Take the 2-minute tour ×
Information Security Stack Exchange is a question and answer site for Information security professionals. It's 100% free, no registration required.

Let's supose i have an executable file a.exe and it uses stdlib for some operations. Let's suppose an attacker changes the system stdlib to a "malicious" stdlib. The implications of this might be very bad, specially if the a.exe has SUID permissions. What are the main mechanisms already in place to avoid fake code loading?

share|improve this question
    
I'd assume that on a properly configured system a SUID executable should only load libraries from locations that can't be written to by an untrusted user. –  CodesInChaos Jun 16 '13 at 18:45
add comment

1 Answer

up vote 3 down vote accepted

Code signing and ACL'ing the system locations are two mechanisms. windows won't load DLL's or EXE's that aren't signed by the Windows code signing key for system calls. Windows also periodically verifies the state of the files by making sure only code-signed file are present. Further, the default ACL's prevent writing to the system directories that store these DLL's and EXE's unless you're an administrator.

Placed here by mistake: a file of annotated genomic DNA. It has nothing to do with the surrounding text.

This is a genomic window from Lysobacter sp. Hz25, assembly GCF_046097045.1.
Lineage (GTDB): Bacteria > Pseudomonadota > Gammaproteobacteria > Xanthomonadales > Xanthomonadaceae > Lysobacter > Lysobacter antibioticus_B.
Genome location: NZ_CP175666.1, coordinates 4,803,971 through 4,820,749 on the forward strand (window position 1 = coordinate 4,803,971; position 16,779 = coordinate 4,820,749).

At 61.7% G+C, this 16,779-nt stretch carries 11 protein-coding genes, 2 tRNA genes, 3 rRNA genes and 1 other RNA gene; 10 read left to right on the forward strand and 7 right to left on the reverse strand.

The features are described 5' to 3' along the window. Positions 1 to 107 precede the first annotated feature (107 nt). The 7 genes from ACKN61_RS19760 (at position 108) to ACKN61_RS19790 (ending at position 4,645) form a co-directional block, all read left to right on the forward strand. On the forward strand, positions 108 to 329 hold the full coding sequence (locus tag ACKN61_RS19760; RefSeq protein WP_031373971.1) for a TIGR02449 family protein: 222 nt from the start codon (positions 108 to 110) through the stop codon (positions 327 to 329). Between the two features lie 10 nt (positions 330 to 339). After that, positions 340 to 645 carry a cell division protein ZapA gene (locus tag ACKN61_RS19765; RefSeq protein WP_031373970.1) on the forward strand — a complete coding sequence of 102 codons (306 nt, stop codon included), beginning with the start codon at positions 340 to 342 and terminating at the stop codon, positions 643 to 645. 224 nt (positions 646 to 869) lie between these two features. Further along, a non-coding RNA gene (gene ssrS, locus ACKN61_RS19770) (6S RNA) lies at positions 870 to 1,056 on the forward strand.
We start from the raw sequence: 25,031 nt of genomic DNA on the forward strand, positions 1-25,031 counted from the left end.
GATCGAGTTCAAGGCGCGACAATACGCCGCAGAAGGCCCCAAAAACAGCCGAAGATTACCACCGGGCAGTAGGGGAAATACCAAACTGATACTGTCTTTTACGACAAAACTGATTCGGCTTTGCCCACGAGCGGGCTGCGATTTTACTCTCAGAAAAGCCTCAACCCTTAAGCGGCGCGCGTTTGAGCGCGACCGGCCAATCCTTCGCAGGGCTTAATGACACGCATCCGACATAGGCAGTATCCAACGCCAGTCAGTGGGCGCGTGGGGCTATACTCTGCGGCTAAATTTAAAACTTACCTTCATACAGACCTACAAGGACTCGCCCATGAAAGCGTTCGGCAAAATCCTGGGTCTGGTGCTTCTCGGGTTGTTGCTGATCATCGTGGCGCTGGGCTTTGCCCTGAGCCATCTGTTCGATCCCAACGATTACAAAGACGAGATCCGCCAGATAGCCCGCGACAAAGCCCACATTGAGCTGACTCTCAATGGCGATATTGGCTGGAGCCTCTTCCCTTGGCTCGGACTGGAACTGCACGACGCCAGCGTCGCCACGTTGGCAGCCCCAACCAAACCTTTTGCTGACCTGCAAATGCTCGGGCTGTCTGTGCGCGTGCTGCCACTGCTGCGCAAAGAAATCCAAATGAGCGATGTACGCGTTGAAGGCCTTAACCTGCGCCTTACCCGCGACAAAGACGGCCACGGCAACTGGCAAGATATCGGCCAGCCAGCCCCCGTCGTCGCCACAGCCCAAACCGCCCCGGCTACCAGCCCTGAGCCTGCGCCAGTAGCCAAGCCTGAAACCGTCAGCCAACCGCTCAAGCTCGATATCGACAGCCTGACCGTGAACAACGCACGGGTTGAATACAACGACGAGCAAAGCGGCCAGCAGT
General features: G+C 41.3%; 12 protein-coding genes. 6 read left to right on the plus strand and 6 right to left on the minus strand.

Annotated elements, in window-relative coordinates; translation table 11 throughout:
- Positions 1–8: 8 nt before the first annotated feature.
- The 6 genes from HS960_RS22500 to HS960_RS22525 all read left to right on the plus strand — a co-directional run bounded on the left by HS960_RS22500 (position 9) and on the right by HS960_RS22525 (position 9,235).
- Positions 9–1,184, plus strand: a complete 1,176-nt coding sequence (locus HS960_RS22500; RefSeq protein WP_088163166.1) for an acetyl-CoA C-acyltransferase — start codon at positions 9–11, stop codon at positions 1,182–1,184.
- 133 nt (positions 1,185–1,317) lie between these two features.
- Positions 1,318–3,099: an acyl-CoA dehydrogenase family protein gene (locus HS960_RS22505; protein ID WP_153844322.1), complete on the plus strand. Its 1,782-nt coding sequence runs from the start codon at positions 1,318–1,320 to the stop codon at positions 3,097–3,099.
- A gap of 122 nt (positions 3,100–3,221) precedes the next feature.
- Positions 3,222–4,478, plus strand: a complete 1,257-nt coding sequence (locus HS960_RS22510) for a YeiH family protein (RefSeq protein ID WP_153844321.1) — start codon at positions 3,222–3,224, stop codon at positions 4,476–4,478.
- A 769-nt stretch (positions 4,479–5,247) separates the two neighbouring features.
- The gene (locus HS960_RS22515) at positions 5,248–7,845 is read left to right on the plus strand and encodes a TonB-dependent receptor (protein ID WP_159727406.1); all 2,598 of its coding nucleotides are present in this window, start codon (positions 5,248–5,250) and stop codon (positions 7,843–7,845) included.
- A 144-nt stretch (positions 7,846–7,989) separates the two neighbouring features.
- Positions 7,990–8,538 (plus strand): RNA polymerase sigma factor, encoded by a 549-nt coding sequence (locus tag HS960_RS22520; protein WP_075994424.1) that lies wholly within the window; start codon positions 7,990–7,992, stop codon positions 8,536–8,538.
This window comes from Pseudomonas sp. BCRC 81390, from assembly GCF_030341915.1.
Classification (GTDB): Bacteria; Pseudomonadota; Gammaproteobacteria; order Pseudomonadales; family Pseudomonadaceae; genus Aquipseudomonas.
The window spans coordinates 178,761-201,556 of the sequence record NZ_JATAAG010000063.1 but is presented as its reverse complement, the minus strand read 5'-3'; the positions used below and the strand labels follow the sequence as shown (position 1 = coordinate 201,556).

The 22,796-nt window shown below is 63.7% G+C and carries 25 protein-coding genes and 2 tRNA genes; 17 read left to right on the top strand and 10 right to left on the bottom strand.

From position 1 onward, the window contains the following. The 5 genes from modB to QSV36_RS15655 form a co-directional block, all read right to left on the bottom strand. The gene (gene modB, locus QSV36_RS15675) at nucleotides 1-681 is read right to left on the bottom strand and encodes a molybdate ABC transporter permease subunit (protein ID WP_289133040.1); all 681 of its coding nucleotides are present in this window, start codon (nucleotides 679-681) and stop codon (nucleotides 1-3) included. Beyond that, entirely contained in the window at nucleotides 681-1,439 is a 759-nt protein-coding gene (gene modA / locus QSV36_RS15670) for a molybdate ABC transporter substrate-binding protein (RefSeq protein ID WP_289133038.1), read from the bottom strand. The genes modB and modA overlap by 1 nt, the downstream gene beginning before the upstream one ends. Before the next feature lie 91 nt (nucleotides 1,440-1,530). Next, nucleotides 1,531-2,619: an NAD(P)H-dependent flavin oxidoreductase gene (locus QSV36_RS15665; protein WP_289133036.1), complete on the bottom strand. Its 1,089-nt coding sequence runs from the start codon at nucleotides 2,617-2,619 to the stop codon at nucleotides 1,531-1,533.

Windows has no real notion of protecting against administrators.

share|improve this answer
    
i forgot to mention that i was referring to Unix systems. I guess in Linux one just can ACL the libraries. Are there any other mechanisms in use? –  danieltorres Jun 16 '13 at 22:14
    
The "a.exe" kind of made it a bit confusing. ;) –  SteveS Jun 17 '13 at 4:15
    
Found out that there is always the possibility of using integrity check tools like Integrit. –  danieltorres Jun 18 '13 at 20:24
add comment

Your Answer

 
discard

By posting your answer, you agree to the privacy policy and terms of service.

Not the answer you're looking for? Browse other questions tagged or ask your own question.